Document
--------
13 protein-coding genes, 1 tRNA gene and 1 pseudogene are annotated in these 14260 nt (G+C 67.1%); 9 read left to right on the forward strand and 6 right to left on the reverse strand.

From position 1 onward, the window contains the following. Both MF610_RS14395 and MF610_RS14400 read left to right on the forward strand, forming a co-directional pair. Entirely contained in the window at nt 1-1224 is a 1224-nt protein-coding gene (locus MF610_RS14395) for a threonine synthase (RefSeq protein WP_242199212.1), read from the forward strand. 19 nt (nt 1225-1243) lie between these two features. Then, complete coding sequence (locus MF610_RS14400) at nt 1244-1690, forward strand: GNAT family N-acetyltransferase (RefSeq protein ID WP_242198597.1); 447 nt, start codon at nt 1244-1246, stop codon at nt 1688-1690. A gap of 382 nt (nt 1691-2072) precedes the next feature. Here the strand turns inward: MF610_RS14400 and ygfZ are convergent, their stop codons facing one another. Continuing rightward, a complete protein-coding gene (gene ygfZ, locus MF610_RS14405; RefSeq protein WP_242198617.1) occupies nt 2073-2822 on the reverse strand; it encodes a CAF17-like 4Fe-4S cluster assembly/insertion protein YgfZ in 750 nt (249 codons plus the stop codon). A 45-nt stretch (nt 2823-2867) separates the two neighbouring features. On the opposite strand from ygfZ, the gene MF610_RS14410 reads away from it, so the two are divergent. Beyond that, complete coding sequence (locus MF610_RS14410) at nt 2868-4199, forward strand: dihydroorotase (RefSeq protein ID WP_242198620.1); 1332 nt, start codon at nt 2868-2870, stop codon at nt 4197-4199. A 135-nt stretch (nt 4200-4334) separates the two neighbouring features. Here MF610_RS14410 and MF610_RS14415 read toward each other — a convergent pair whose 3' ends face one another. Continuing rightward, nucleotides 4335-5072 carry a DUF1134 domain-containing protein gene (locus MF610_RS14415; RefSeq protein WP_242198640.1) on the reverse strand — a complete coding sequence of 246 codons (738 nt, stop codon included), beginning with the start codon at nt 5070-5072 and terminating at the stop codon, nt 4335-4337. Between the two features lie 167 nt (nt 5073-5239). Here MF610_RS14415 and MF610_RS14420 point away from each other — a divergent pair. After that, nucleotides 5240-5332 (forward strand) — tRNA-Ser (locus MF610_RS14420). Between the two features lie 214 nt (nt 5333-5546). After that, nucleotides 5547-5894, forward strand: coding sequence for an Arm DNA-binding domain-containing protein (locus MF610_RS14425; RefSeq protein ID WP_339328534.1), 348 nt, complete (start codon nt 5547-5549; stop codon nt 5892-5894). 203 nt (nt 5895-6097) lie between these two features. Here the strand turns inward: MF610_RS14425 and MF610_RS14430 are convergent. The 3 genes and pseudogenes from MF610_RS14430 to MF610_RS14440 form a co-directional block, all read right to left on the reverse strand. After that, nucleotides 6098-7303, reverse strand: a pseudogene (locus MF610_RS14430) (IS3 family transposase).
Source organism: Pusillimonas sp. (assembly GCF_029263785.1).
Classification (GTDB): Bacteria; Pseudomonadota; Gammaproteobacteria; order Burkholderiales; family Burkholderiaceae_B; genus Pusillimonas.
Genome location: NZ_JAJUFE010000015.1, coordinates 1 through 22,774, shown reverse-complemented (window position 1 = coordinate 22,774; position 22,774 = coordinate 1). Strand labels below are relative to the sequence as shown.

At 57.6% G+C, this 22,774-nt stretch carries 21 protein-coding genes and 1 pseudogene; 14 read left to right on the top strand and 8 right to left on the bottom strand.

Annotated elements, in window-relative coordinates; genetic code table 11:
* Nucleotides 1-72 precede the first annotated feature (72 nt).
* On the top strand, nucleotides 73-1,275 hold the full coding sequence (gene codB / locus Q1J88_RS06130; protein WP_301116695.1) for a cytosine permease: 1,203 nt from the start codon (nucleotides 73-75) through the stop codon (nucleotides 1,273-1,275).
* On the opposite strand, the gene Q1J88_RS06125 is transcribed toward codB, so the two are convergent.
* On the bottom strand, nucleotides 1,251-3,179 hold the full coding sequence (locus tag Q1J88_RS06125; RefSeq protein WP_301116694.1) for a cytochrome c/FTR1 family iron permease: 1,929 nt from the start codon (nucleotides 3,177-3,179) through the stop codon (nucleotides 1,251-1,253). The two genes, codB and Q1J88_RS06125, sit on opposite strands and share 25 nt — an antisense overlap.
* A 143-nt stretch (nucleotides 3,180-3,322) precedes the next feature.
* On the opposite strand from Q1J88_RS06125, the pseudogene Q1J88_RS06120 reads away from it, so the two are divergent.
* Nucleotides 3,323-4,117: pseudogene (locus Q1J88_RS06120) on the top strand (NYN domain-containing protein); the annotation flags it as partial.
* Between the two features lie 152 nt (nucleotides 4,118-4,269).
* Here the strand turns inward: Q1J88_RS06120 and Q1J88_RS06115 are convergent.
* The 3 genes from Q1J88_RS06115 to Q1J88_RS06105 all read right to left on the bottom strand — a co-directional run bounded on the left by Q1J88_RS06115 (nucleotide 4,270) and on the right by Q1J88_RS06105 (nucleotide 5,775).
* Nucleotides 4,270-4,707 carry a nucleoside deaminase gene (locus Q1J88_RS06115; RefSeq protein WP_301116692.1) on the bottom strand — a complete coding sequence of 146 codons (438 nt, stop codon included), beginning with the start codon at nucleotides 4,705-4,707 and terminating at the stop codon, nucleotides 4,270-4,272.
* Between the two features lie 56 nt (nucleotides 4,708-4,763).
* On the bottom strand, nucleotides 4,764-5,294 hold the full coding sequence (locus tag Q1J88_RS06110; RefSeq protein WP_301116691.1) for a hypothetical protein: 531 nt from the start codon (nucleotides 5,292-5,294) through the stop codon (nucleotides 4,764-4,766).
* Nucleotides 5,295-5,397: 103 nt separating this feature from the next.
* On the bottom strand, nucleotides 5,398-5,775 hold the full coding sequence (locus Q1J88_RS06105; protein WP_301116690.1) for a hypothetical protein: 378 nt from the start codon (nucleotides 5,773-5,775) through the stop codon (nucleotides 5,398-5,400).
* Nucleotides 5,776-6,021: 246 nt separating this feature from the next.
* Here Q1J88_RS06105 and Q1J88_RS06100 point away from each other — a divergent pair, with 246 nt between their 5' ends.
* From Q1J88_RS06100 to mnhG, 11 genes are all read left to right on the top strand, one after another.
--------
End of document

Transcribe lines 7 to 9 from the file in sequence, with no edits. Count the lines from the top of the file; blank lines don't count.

Annotated elements, in window-relative coordinates; genetic code table 11:
* Nucleotides 1-72 precede the first annotated feature (72 nt).
* On the top strand, nucleotides 73-1,275 hold the full coding sequence (gene codB / locus Q1J88_RS06130; protein WP_301116695.1) for a cytosine permease: 1,203 nt from the start codon (nucleotides 73-75) through the stop codon (nucleotides 1,273-1,275).